There is a special attorney-client confidentiality rule (at least in most U.S. jurisdictions) that requires an attorney to keep confidential and protects with the attorney-client privilege, information disclosed when an attorney and client are in the process of evaluating whether they want to establish an attorney-client relationship.
If enough relevant information is exchanged, this information can also create a conflict of interest that would prevent the attorney from representing the opposing party in the same dispute.
The ethical rule in states that have adopted a version of the Model Rules of Professional Conduct is Rule 1.18:
Duties to Prospective Client
(a) A person who consults with a lawyer about the possibility of
forming a client-lawyer relationship with respect to a matter is a
(b) Even when no client-lawyer relationship ensues, a lawyer who has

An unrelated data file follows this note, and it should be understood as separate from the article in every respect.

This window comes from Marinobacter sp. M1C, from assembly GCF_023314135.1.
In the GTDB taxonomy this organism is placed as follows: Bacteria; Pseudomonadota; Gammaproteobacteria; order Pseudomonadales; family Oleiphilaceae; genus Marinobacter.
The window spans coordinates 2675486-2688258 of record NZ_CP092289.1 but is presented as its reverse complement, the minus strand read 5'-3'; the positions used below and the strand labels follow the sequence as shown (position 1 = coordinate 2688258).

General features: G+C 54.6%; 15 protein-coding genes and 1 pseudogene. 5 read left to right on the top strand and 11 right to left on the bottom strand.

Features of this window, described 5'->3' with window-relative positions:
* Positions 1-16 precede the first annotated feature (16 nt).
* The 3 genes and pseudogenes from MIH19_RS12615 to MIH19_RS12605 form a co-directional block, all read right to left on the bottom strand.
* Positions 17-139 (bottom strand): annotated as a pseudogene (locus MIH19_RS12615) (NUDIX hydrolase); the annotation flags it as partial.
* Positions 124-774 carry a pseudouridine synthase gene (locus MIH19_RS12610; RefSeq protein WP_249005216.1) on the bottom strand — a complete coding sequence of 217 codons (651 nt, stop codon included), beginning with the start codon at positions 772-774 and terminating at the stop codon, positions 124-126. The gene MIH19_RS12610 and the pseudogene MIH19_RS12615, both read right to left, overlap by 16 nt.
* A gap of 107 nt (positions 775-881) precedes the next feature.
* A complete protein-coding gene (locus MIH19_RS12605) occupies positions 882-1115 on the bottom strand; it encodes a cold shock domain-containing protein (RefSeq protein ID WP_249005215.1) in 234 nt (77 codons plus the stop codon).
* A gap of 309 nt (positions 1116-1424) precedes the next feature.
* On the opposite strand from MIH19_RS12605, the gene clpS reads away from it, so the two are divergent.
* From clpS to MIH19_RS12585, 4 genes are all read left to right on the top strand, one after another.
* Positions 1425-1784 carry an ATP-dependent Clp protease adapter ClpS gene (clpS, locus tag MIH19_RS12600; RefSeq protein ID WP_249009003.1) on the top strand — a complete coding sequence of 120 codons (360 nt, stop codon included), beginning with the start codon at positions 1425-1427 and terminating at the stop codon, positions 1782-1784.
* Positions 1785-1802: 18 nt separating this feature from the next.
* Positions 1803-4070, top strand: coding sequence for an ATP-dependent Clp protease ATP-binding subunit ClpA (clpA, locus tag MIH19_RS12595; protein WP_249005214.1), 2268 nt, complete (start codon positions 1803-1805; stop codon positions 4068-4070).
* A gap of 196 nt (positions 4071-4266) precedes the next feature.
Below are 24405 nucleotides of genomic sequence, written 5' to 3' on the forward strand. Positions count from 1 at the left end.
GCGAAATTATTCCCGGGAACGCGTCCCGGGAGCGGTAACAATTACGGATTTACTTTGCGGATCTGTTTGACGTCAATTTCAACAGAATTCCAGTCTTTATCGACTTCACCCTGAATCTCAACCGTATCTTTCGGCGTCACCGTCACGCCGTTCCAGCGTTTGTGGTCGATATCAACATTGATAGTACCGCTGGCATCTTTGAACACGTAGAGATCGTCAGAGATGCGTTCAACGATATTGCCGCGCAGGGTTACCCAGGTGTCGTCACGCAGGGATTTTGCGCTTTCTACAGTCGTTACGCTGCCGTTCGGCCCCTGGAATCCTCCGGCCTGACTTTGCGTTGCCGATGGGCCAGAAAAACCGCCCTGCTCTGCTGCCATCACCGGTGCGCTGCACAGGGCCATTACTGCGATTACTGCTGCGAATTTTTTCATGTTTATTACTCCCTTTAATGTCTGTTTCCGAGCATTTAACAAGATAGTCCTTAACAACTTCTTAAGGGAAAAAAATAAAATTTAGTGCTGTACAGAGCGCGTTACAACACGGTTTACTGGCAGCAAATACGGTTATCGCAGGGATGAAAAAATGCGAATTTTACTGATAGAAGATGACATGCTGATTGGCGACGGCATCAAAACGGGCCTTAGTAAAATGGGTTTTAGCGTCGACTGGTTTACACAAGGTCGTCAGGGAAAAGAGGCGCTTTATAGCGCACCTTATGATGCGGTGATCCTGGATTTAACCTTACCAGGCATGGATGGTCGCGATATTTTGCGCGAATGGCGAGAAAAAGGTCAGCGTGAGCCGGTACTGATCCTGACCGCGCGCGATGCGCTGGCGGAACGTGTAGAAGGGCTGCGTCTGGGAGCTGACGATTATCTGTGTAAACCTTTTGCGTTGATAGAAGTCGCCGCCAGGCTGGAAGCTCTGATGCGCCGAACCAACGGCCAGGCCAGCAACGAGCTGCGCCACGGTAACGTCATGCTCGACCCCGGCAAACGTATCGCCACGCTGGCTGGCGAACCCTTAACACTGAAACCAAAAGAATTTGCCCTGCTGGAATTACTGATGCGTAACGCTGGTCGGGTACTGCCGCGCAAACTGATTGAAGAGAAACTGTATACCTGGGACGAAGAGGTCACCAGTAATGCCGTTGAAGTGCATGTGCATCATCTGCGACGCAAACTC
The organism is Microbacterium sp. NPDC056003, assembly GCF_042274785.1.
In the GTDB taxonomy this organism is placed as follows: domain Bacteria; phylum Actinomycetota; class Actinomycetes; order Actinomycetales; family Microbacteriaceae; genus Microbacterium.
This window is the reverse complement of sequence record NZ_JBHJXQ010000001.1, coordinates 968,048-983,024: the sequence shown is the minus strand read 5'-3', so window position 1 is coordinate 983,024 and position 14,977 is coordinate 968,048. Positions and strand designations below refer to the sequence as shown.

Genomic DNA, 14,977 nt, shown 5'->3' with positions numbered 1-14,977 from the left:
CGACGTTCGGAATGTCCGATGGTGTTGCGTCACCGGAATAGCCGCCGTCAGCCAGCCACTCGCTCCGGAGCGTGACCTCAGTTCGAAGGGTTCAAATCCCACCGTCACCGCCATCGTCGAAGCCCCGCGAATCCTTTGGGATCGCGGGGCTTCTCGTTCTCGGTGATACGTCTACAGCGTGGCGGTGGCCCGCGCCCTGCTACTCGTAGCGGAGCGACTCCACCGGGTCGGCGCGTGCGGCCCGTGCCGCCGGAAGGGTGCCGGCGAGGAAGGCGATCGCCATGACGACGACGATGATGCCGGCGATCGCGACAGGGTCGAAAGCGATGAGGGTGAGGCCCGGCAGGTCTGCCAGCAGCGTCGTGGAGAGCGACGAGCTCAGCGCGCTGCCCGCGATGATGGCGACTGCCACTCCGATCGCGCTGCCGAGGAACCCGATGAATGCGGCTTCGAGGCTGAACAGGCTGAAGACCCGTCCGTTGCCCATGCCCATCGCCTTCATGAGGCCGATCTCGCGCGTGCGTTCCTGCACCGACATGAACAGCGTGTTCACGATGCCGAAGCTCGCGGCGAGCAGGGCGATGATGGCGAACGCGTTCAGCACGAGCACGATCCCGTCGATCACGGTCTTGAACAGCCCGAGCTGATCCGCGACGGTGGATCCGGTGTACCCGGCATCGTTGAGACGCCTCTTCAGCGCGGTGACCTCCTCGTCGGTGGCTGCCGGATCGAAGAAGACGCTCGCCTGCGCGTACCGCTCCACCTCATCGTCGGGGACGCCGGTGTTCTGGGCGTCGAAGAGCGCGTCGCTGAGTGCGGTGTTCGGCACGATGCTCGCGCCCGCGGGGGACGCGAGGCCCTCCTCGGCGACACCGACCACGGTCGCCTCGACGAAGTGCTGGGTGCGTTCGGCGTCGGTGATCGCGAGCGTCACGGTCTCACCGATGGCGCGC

learned information from a prospective client shall not use or reveal
that information, except as Rule 1.9 would permit with respect to
information of a former client.
(c) A lawyer subject to paragraph (b) shall not represent a client
with interests materially adverse to those of a prospective client in
the same or a substantially related matter if the lawyer received
information from the prospective client that could be significantly
harmful to the prospective client, except as provided in paragraph
(d). If a lawyer is disqualified from representation under this
paragraph, no lawyer in a firm with which that lawyer is associated
may knowingly undertake or continue representation in such a matter,
except as provided in paragraph (d).
(d) When the lawyer has received disqualifying information as defined
in paragraph (c), representation is permissible if:
(1) both the affected client and the prospective client have given
informed consent, confirmed in writing; or
(2) the lawyer who received the information took reasonable measures
to avoid exposure to more disqualifying information than was
reasonably necessary to determine whether to represent the prospective
(i) the disqualified lawyer is timely screened from any participation
in the matter and is apportioned no part of the fee therefrom; and
(ii) written notice is promptly given to the prospective client.